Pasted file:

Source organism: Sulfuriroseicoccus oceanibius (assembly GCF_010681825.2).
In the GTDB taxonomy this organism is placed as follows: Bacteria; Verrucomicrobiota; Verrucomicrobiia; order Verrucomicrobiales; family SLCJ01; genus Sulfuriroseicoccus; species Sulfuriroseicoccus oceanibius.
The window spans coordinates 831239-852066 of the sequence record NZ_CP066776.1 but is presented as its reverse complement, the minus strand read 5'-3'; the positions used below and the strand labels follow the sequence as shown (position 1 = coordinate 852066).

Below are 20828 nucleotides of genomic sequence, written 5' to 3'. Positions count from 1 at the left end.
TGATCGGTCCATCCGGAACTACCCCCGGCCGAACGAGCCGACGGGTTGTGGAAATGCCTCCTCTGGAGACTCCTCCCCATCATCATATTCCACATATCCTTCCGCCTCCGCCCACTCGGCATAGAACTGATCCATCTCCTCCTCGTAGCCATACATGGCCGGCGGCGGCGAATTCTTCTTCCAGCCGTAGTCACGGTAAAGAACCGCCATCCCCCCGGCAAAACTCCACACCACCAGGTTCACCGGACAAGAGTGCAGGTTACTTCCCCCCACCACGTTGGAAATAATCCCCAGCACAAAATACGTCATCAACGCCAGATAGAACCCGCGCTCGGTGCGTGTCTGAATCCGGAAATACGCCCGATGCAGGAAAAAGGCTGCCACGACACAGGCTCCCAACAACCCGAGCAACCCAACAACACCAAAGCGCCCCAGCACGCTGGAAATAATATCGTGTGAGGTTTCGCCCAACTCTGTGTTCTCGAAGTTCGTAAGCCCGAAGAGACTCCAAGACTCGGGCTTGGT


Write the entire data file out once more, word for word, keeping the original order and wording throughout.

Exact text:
Source organism: Sulfuriroseicoccus oceanibius (assembly GCF_010681825.2).
In the GTDB taxonomy this organism is placed as follows: Bacteria; Verrucomicrobiota; Verrucomicrobiia; order Verrucomicrobiales; family SLCJ01; genus Sulfuriroseicoccus; species Sulfuriroseicoccus oceanibius.
The window spans coordinates 831239-852066 of the sequence record NZ_CP066776.1 but is presented as its reverse complement, the minus strand read 5'-3'; the positions used below and the strand labels follow the sequence as shown (position 1 = coordinate 852066).

Below are 20828 nucleotides of genomic sequence, written 5' to 3'. Positions count from 1 at the left end.
TGATCGGTCCATCCGGAACTACCCCCGGCCGAACGAGCCGACGGGTTGTGGAAATGCCTCCTCTGGAGACTCCTCCCCATCATCATATTCCACATATCCTTCCGCCTCCGCCCACTCGGCATAGAACTGATCCATCTCCTCCTCGTAGCCATACATGGCCGGCGGCGGCGAATTCTTCTTCCAGCCGTAGTCACGGTAAAGAACCGCCATCCCCCCGGCAAAACTCCACACCACCAGGTTCACCGGACAAGAGTGCAGGTTACTTCCCCCCACCACGTTGGAAATAATCCCCAGCACAAAATACGTCATCAACGCCAGATAGAACCCGCGCTCGGTGCGTGTCTGAATCCGGAAATACGCCCGATGCAGGAAAAAGGCTGCCACGACACAGGCTCCCAACAACCCGAGCAACCCAACAACACCAAAGCGCCCCAGCACGCTGGAAATAATATCGTGTGAGGTTTCGCCCAACTCTGTGTTCTCGAAGTTCGTAAGCCCGAAGAGACTCCAAGACTCGGGCTTGGT